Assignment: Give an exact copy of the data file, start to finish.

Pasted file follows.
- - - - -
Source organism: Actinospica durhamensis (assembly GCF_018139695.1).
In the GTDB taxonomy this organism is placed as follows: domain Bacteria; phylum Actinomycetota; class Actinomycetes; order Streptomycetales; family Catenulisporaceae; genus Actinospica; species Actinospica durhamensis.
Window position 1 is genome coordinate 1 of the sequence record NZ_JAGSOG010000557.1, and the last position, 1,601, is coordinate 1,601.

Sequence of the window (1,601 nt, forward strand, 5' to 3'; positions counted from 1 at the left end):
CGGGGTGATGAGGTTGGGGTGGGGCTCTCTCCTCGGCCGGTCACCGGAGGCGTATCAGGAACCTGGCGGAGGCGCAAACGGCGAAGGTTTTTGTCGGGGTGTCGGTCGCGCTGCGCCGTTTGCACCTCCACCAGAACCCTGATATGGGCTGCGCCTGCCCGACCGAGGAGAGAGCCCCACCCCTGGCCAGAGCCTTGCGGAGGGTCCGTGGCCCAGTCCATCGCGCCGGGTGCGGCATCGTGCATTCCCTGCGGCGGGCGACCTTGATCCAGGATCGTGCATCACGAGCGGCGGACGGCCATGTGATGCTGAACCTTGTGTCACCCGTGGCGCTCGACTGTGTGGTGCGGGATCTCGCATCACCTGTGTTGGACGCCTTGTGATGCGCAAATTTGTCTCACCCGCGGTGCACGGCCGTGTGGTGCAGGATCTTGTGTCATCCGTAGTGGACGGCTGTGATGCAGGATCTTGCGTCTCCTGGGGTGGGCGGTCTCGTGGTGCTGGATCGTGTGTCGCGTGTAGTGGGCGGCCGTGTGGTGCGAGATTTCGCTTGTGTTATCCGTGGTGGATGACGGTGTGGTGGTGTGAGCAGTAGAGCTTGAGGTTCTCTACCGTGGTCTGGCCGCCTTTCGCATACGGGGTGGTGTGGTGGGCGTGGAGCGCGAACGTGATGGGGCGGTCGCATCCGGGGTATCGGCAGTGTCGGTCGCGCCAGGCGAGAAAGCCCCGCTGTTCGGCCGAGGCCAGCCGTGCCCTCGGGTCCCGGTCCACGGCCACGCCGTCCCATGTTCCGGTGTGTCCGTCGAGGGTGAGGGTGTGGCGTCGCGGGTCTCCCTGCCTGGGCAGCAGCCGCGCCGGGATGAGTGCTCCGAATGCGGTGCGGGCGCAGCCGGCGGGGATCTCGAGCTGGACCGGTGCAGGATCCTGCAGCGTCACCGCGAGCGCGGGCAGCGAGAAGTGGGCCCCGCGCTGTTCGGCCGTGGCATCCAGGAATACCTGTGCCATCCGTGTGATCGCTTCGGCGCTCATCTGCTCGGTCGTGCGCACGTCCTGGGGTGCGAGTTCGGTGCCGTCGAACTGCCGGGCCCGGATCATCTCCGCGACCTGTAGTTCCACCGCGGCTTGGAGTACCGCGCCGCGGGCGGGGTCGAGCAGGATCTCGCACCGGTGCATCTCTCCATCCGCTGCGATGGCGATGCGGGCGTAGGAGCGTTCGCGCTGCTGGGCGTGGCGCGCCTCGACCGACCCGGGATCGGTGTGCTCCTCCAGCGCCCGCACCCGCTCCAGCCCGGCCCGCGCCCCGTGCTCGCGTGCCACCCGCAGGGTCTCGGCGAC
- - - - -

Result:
Source organism: Actinospica durhamensis (assembly GCF_018139695.1).
In the GTDB taxonomy this organism is placed as follows: domain Bacteria; phylum Actinomycetota; class Actinomycetes; order Streptomycetales; family Catenulisporaceae; genus Actinospica; species Actinospica durhamensis.
Window position 1 is genome coordinate 1 of the sequence record NZ_JAGSOG010000557.1, and the last position, 1,601, is coordinate 1,601.

Sequence of the window (1,601 nt, forward strand, 5' to 3'; positions counted from 1 at the left end):
CGGGGTGATGAGGTTGGGGTGGGGCTCTCTCCTCGGCCGGTCACCGGAGGCGTATCAGGAACCTGGCGGAGGCGCAAACGGCGAAGGTTTTTGTCGGGGTGTCGGTCGCGCTGCGCCGTTTGCACCTCCACCAGAACCCTGATATGGGCTGCGCCTGCCCGACCGAGGAGAGAGCCCCACCCCTGGCCAGAGCCTTGCGGAGGGTCCGTGGCCCAGTCCATCGCGCCGGGTGCGGCATCGTGCATTCCCTGCGGCGGGCGACCTTGATCCAGGATCGTGCATCACGAGCGGCGGACGGCCATGTGATGCTGAACCTTGTGTCACCCGTGGCGCTCGACTGTGTGGTGCGGGATCTCGCATCACCTGTGTTGGACGCCTTGTGATGCGCAAATTTGTCTCACCCGCGGTGCACGGCCGTGTGGTGCAGGATCTTGTGTCATCCGTAGTGGACGGCTGTGATGCAGGATCTTGCGTCTCCTGGGGTGGGCGGTCTCGTGGTGCTGGATCGTGTGTCGCGTGTAGTGGGCGGCCGTGTGGTGCGAGATTTCGCTTGTGTTATCCGTGGTGGATGACGGTGTGGTGGTGTGAGCAGTAGAGCTTGAGGTTCTCTACCGTGGTCTGGCCGCCTTTCGCATACGGGGTGGTGTGGTGGGCGTGGAGCGCGAACGTGATGGGGCGGTCGCATCCGGGGTATCGGCAGTGTCGGTCGCGCCAGGCGAGAAAGCCCCGCTGTTCGGCCGAGGCCAGCCGTGCCCTCGGGTCCCGGTCCACGGCCACGCCGTCCCATGTTCCGGTGTGTCCGTCGAGGGTGAGGGTGTGGCGTCGCGGGTCTCCCTGCCTGGGCAGCAGCCGCGCCGGGATGAGTGCTCCGAATGCGGTGCGGGCGCAGCCGGCGGGGATCTCGAGCTGGACCGGTGCAGGATCCTGCAGCGTCACCGCGAGCGCGGGCAGCGAGAAGTGGGCCCCGCGCTGTTCGGCCGTGGCATCCAGGAATACCTGTGCCATCCGTGTGATCGCTTCGGCGCTCATCTGCTCGGTCGTGCGCACGTCCTGGGGTGCGAGTTCGGTGCCGTCGAACTGCCGGGCCCGGATCATCTCCGCGACCTGTAGTTCCACCGCGGCTTGGAGTACCGCGCCGCGGGCGGGGTCGAGCAGGATCTCGCACCGGTGCATCTCTCCATCCGCTGCGATGGCGATGCGGGCGTAGGAGCGTTCGCGCTGCTGGGCGTGGCGCGCCTCGACCGACCCGGGATCGGTGTGCTCCTCCAGCGCCCGCACCCGCTCCAGCCCGGCCCGCGCCCCGTGCTCGCGTGCCACCCGCAGGGTCTCGGCGAC